Africa’s leaders need to be vocal on climate urgency – Ban Ki-moon

Climate vulnerable nations need to take leadership role or face severe impacts says UN chief

Ban greets AUC Chairperson Dr Dlamini Zuma at the 2014 summit (Pic: African Union/flickr)

Ban greets AUC Chairperson Dr Dlamini Zuma at the 2014 summit (Pic: African Union/flickr)

By Ed King

Africa’s 54 heads of state need to become more vocal on the urgency of addressing climate change, says UN Secretary General Ban Ki-moon.

Addressing leaders at an African Union Summit in Malabo, Equatorial Guinea on Friday Ban said they owed it to their populations who are likely to suffer from rising global temperatures.

“African leaders, you need to raise your voices, if not African leaders, than who?” Ban said.

“Because African countries have least contributed to climate change and yet at the same time, they are the most and the worst affected.”

The UN chief said unless world leaders arrived at his New York Climate Change Summit in September with “ambitious national targets and ambitious goals” the world would be in “serious danger”.

Countries are currently working towards a global climate change deal, set to be signed off at a UN conference in Paris late next year.

Africa only contributes 4% of greenhouse gas emissions, with developed countries and emerging economies likely to have to make the toughest greenhouse gas emissions cuts for any agreement to work.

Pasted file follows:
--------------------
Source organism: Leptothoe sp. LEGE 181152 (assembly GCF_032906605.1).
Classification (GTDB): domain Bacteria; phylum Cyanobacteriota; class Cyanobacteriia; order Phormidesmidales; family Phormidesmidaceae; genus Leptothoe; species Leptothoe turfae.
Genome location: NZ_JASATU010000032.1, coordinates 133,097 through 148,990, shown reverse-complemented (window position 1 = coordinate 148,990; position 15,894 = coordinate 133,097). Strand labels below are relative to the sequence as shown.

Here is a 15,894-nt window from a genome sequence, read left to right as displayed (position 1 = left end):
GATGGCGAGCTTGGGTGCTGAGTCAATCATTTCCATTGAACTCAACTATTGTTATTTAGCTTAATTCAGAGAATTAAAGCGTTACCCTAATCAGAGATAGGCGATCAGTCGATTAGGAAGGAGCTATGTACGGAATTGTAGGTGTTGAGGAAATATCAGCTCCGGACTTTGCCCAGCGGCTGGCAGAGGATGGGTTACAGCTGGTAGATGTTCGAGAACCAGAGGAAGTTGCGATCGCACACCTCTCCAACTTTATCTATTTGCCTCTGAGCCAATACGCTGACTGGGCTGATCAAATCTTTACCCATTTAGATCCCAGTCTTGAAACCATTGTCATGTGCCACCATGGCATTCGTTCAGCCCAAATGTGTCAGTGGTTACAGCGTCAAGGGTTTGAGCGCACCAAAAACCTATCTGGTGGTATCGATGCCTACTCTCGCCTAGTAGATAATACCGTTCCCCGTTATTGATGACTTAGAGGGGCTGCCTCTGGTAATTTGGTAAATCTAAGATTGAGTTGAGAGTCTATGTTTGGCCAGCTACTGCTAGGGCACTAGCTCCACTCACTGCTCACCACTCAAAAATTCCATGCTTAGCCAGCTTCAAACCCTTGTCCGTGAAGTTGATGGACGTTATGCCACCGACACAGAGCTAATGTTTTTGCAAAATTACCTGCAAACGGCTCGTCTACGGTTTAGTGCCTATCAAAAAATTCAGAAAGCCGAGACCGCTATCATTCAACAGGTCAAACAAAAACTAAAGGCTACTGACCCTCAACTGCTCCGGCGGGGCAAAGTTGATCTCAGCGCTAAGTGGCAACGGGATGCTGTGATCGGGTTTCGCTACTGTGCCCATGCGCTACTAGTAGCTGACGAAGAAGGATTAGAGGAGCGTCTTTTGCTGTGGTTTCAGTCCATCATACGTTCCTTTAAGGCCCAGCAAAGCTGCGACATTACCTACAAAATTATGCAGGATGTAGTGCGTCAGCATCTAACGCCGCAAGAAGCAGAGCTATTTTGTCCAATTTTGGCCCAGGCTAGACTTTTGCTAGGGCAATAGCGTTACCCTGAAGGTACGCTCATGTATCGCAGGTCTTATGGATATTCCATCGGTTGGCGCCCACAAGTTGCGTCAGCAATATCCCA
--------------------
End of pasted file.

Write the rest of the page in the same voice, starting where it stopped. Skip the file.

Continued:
Scientists say unless emissions peak by the end of this decade, the world is likely to experience dangerous levels of warming up to 3.5-4C above pre-industrial levels by the end of this century.

A UN climate science study published earlier this year warned in Africa, the biggest risk is to crop production, risks described as “very high” with or without adaptation with 4 degrees warming, and “medium” for 2 degrees with adaptation.

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Adaptations included crop breeding and finance for smallholders to invest in fertilisers or irrigation.

The lack of funding for climate mitigation and adaptation in developing countries is a contentious issue with many African states, who were promised billions of climate aid in 2009.

According to a 2013 briefing paper produced by the Overseas Development Institute, delivery has been well below levels needed, with the majority of funds heading to South Africa.

A new UN-backed Green Climate Fund could help change that situation, but it has just launched and will not be operational till early 2015.

Ban said a ‘clean trillion’ in low carbon investment will be needed between now and 2050, calling for an expended green bond market and more private sector support.

“Unfortunately, most countries in the continent do not have the capacity, financially or technologically, to mitigate the effects of climate change.”

He added: “Our top priority must be to start mobilizing the additional investments needed to limit global temperature rise to less than 2 degrees Celsius and promote low-carbon, climate resilient development.”

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